Wednesday, July 15, 2009

Stealing Thunder: say the worst, but say it first

Some presentation tactics go against common sense. Suppose that you are giving a panel presentation about a controversial topic. You know there is a weakness in your case - negative information that would damage your position.

Should you:
[1]. Make sure to bring it up before your opponent does.
[2]. Ignore it and hope that he or she does not bring it up.

Trial lawyers know that the correct answer is [1]. Being proactive with bad news in order to soften its impact is known as “stealing thunder”. (Psychologists call it inoculation. Lawyers do it because it usually works, as has been shown in research by Kipling Williams.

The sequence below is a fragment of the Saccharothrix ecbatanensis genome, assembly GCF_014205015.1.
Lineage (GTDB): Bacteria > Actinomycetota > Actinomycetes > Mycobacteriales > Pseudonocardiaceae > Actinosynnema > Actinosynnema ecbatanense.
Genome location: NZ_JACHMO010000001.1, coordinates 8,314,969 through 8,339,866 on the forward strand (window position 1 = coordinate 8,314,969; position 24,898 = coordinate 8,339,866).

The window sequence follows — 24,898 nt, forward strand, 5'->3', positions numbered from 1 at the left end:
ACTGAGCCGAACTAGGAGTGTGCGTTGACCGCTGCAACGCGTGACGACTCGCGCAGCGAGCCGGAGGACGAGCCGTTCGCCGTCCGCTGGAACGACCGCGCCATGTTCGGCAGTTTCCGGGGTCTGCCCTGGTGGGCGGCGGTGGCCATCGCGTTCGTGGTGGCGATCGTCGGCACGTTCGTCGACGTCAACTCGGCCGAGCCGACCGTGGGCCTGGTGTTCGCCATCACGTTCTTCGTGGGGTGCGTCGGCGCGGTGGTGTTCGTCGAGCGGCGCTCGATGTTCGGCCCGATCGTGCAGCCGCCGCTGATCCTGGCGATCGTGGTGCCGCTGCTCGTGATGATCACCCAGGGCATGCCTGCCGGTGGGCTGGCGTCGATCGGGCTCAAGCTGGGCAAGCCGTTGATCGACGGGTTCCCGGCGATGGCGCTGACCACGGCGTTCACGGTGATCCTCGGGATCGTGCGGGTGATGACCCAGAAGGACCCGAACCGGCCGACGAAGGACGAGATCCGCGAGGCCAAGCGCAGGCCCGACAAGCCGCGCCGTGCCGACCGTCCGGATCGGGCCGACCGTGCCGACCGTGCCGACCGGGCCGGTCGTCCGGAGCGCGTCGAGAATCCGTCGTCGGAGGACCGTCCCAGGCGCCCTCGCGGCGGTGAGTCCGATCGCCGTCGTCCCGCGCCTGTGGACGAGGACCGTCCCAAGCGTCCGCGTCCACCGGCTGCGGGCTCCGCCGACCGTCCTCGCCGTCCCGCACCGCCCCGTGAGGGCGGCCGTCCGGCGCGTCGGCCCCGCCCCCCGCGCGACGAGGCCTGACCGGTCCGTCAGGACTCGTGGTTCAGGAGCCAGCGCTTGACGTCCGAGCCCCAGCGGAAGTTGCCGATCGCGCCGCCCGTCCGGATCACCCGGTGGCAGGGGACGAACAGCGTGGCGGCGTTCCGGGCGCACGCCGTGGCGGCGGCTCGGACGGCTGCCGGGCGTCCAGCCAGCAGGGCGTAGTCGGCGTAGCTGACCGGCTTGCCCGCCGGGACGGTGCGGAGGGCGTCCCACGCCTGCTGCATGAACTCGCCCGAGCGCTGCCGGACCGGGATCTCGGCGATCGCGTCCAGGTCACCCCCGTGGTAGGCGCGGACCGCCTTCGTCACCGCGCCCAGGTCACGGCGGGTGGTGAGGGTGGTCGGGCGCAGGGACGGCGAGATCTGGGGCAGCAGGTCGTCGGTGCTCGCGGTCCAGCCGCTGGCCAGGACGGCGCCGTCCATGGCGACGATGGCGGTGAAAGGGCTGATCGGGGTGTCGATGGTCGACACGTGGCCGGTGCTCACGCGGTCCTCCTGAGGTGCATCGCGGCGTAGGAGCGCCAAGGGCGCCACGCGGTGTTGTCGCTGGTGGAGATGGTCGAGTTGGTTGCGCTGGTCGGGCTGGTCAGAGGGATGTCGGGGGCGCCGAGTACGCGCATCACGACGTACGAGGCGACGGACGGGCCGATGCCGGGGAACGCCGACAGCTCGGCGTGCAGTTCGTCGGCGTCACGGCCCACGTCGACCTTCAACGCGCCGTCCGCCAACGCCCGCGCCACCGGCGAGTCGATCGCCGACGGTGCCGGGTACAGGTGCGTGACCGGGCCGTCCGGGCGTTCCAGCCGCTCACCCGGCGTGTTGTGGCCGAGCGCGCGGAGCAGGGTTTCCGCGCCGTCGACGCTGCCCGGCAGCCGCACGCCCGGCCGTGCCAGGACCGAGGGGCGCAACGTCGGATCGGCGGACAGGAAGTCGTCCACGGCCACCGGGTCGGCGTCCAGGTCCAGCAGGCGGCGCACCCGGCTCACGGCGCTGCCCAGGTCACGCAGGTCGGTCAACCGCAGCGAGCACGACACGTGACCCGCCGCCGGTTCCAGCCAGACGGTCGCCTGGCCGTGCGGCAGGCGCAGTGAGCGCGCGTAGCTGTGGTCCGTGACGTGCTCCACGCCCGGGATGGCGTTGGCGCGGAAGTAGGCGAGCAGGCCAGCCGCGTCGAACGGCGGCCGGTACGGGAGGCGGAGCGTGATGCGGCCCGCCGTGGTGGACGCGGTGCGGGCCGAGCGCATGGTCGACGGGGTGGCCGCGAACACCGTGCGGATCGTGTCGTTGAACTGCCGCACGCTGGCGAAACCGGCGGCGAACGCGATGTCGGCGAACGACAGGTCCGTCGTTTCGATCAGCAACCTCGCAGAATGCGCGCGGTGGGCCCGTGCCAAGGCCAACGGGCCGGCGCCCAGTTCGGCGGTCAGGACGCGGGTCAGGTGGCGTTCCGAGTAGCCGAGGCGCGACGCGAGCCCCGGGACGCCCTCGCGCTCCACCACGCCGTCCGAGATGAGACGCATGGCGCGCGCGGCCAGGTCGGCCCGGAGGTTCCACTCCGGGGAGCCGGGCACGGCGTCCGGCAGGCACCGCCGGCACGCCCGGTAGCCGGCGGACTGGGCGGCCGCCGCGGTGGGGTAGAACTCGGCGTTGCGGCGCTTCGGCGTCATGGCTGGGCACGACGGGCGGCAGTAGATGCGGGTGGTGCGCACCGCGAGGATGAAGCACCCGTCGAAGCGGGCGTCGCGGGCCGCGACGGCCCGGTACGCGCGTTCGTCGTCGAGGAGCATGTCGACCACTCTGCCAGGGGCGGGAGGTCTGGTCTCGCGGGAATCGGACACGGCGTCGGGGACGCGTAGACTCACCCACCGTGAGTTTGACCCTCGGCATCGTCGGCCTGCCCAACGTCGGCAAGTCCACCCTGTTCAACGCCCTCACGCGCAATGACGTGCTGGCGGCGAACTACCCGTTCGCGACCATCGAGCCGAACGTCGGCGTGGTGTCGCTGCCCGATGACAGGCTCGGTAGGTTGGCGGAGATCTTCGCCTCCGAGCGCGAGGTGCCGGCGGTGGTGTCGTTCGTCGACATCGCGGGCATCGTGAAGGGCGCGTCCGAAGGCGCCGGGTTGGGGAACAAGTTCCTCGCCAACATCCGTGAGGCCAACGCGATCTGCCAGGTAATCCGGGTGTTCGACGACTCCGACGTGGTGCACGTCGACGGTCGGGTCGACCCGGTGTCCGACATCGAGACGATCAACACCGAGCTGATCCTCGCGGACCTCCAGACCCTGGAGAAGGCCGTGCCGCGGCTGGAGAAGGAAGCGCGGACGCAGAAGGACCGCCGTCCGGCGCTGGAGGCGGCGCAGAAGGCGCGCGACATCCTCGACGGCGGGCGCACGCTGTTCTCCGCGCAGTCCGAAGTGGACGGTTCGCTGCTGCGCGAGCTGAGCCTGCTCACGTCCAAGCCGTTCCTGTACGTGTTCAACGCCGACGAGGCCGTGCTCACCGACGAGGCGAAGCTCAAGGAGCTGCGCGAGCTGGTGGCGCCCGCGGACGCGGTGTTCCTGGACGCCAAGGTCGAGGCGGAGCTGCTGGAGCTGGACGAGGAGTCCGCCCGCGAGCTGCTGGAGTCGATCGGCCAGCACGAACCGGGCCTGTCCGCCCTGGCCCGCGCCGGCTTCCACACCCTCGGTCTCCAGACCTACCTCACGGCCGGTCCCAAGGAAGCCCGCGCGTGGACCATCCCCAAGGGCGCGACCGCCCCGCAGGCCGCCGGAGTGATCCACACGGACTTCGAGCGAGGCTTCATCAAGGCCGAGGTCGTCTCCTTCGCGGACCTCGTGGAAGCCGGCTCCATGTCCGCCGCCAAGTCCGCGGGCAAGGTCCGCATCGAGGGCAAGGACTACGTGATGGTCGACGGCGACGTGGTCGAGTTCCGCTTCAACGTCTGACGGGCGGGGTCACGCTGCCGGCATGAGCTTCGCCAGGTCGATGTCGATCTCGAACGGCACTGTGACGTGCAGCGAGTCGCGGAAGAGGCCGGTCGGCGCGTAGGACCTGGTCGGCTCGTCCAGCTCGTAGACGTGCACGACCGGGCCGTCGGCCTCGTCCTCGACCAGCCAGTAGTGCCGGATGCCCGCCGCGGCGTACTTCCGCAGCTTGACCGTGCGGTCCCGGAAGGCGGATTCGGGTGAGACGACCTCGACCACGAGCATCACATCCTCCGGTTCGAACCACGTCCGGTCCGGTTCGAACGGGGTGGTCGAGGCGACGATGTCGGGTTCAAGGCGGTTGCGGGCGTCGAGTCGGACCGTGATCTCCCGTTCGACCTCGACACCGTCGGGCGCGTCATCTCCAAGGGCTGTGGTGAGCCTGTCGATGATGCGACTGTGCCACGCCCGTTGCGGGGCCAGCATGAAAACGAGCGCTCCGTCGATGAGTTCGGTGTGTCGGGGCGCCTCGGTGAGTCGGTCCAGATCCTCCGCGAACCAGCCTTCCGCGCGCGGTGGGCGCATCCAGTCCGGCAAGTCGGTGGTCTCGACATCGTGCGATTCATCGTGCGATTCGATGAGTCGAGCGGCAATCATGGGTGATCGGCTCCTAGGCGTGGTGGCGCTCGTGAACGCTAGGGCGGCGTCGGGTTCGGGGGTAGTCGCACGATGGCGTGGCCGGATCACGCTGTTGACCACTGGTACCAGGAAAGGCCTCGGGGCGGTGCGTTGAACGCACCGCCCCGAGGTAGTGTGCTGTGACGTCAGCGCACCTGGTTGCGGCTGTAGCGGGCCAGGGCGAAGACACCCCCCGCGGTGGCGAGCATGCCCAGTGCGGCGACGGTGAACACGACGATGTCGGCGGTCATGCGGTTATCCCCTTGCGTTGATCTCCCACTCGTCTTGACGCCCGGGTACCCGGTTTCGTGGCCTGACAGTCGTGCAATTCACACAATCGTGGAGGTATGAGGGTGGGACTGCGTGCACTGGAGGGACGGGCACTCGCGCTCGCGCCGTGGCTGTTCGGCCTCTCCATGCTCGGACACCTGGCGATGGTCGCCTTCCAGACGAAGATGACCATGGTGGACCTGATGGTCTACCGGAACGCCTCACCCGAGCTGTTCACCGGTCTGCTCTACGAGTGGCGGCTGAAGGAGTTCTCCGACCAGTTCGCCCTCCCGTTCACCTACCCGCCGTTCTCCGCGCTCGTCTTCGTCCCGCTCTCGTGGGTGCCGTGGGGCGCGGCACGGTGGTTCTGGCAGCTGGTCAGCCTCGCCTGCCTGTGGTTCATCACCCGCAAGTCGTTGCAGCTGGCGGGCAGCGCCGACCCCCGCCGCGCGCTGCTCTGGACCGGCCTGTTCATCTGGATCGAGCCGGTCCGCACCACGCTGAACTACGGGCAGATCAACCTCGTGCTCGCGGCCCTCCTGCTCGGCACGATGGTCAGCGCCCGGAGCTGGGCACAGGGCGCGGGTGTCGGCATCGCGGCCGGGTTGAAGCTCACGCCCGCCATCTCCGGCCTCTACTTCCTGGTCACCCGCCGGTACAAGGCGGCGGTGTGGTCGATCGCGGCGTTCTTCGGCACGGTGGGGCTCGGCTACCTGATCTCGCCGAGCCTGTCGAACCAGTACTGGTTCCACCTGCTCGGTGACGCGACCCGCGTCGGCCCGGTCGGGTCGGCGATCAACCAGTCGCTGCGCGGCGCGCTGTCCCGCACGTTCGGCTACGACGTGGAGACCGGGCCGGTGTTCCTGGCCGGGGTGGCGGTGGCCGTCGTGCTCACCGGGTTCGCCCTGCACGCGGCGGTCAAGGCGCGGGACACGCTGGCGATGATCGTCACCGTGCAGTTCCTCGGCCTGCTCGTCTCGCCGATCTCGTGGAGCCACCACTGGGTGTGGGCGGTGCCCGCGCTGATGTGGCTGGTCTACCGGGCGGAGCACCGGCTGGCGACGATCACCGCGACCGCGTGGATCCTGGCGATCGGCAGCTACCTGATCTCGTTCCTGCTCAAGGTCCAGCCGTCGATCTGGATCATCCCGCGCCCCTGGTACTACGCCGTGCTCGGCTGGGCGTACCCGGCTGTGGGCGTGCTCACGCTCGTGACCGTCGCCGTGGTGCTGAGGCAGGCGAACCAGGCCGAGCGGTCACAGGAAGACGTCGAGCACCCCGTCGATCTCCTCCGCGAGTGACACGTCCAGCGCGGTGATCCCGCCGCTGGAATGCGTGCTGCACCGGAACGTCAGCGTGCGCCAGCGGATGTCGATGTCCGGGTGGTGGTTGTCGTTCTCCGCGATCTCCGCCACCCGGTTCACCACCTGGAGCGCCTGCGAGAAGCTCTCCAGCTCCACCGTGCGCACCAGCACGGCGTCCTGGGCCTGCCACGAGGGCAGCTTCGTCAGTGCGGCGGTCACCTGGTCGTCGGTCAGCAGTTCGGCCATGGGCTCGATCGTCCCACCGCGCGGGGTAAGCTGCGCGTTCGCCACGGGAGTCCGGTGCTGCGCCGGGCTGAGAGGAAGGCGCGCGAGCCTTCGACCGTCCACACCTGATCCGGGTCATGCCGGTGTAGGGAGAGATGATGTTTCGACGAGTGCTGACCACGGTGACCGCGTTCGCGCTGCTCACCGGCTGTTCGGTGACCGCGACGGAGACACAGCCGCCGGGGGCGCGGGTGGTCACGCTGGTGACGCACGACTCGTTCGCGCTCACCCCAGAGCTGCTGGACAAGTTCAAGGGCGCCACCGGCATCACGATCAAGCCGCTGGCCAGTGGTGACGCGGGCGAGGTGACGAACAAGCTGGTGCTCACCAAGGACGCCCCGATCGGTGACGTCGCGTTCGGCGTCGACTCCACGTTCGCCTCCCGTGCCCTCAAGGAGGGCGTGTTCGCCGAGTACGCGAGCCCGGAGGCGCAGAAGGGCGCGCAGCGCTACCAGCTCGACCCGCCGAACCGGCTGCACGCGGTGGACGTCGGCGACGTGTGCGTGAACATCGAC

Examples of this tactic show up on TV shows such as “Law and Order”. Sam Waterston, who plays District Attorney Jack McCoy, said that he not only has to make the prosecution case, but also has to make the defense’s case before they do.

Stealing thunder is 300 years old. The cartoon showing Daniel Webster stealing Henry Clay’s thunder is somewhat younger.

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